When I got home late that night, my mom was wide awake – seething. “Well, I’m glad you aren’t dead” followed by the obligatory mom “I worry about you and you don’t care enough about my worry” speech.
I said, “What are you TALKING about?”.
She then told me my location had been under several tornado warnings that night and it was “all over the news”. She also told me I looked like a drowned rat. Talk about feeling Unpretty. But my mom didn’t mince words and I guess that’s why I don’t either. For what it is worth, dad slept through the whole storm.
In 1993 a great flood spread across the St. Louis area. When you look at it and realize how surrounded by rivers St. Louis really is, you’ll see how it crippled the area. My friends and I got on boats and went out into floodwaters and saw the roof of a house, a stop sign “way down there” and so many other oddities of things that shouldn’t be underwater.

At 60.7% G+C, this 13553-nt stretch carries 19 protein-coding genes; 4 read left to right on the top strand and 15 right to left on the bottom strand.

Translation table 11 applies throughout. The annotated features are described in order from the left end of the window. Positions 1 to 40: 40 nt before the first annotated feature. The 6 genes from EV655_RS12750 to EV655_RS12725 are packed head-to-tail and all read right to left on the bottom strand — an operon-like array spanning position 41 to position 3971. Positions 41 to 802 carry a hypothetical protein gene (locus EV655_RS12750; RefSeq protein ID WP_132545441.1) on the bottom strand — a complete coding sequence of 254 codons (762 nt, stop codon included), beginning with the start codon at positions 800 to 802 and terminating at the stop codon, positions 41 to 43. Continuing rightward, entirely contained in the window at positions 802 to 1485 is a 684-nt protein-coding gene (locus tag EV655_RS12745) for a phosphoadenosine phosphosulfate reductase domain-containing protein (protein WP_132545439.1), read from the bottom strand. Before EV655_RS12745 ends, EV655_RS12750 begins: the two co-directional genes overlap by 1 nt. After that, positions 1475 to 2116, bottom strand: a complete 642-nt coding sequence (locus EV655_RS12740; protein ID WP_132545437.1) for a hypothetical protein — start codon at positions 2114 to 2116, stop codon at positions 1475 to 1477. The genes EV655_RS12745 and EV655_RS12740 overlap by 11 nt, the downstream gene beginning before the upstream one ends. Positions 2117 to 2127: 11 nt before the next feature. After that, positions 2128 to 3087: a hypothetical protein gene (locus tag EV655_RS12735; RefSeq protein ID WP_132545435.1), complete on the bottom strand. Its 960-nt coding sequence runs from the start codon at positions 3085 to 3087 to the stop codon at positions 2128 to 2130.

By the time I went to college that fall and had the first half of the semester, I had forgotten about my summer flood stories and just wanted to get home. I took “the back way” to save time down a windy, dark, narrow road that cut 20 minutes off the trip in good weather. I also hadn’t been able to take this road all summer because it was flooded. But that was over, right? As I turned left over a small bridge spanning the Meramec River, I came to a screeching halt in 6 inches of floodwater and the headlights of my car looked over a flooded basin.
“We’re not going to tell mom about that”, I said to myself as I carefully backed up and went back to the highway.